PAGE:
Coping with incontinence – Short and long-term solutions

Urinary incontinence is an unpleasant side effect that can occur after treatment for prostate cancer.

While there are different types — and varying levels of leakage — it is generally described as the inability to control or stop urine from flowing.

This is common after treatment for prostate cancer, due to either damage or removal of a bladder sphincter, which is a muscular valve that keeps urine from escaping the bladder.  Men have two bladder sphincters. One of them is typically removed during radical prostatectomy.

Types of incontinence

If a man leaks urine when he coughs, laughs or sneezes, it is called stress incontinence. Other types include:

  • Urge incontinence: when a man has a sudden urge to urinate and may not always make it to the bathroom in time
  • Overflow incontinence: when a man has difficulty completely emptying his bladder. Urination may take a long time and he may have a weak stream of urine or dribbling
  • Continuous incontinence: when a man loses all ability to control urination

Estimates of incontinence after radical prostatectomy have been reported to range from as low as 2.5% to as high as 87%. These numbers may vary so much because there are differences in how incontinence is defined.


Tip: Ask your loved one’s doctor what his or her definition of incontinence is before treatment.

Recovery takes time

After surgery for prostate cancer, a man is expected to regain control of his bladder within a few months.

Age is a factor and whether he had any previous urinary problems. Other factors include whether he:

  • Had nerve-sparing surgery
  • Still has both nerve bundles (having both is reported to help with urinary control)


Tip: As your man recovers, he may be able to use women’s pantyliners until he is completely dry.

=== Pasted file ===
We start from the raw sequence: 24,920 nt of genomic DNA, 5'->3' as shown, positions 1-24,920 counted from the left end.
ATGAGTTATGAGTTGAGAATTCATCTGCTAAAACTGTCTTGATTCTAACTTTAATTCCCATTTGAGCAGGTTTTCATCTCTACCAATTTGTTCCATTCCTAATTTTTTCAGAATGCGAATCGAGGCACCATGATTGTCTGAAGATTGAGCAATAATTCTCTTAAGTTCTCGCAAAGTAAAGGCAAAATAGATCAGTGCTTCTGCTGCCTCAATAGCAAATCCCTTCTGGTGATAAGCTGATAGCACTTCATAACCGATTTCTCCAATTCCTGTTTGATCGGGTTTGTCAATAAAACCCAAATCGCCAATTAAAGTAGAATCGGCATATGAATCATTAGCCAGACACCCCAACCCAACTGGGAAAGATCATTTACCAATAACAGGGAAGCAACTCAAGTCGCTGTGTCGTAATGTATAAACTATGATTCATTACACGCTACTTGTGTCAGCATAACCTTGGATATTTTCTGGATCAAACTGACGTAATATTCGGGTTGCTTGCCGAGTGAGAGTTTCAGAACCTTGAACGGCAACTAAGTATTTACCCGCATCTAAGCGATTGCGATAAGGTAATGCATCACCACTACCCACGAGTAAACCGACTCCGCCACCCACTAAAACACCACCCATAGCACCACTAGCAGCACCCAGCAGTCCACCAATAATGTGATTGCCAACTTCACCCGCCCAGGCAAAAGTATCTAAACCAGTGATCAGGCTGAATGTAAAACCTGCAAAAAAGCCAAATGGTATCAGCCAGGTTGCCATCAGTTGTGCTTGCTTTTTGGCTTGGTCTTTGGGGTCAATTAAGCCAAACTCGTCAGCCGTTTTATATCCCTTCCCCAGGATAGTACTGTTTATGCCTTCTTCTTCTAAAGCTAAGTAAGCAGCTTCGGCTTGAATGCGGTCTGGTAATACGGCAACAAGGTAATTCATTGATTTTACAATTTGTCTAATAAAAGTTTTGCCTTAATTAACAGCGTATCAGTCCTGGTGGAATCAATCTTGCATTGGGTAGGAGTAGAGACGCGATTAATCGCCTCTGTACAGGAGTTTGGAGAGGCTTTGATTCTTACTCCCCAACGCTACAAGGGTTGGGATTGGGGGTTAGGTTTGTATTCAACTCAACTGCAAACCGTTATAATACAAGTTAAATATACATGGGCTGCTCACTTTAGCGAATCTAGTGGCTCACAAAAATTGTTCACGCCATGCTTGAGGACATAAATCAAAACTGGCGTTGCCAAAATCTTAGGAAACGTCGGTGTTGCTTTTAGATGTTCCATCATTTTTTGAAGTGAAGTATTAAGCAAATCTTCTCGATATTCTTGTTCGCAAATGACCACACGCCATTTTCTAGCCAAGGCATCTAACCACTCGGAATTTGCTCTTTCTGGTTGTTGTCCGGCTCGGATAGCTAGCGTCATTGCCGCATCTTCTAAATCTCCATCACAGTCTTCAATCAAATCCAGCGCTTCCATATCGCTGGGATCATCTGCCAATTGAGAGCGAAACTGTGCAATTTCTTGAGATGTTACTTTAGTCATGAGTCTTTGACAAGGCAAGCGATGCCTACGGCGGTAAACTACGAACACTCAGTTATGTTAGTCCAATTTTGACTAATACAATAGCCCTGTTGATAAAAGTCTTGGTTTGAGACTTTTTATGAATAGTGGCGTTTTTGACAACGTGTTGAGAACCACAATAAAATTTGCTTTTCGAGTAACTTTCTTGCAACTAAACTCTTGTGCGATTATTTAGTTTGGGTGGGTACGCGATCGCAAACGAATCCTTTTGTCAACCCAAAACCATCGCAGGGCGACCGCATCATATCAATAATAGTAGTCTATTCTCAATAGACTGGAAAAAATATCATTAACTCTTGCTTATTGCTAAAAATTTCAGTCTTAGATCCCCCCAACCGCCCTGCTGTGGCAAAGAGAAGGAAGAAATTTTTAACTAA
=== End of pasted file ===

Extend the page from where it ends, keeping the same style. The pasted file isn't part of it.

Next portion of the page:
Recovery may occur gradually over time to the point where he only dribbles a little. He may need to wear heavy pads or absorbent briefs at first, then just use a thin pad.

You can buy pads at most supermarkets and drugstores. You can also consider buying a protective plastic sheet for your bed and a plastic chair pad for when the catheter is first removed.  They are usually available in drug stores.

Dealing with dribble

As your loved one gains more urinary control, certain types of activity may cause him to dribble some urine, such as:

Tip: Not waiting until the last minute to urinate may help.

Some men find that they may dribble more at the end of the day. Caffeine can increase both frequency and urgency of urination, so it is a good idea to stay away from any drinks or foods that have caffeine.

The doctor may also recommend Kegel exercises to help strengthen the bladder muscles.

If leaking continues

Unfortunately there are some men who never regain complete urinary control.

Urinary leakage can be a great source of frustration and embarrassment — perhaps even greater than impotence — because a man is reminded of the problem every day.

If this is the case, your man should speak with his doctor to see if there are any other physical issues causing urinary leakage. For example, some men develop scar tissue after surgery for prostate cancer.

If the doctor determines there are no other problems, one of the following options may be suggested:

Collagen injections
Sling procedure
Artificial urinary sphincter

Doherty R, Almallah Z. BMJ. 2011.
Atiemo HO, Moy L, Vasavada S, Rackley R. Cleveland Clinical Journal of Medicine. 2007.
Grise P, Thurman S. Cancer Control. 2008.

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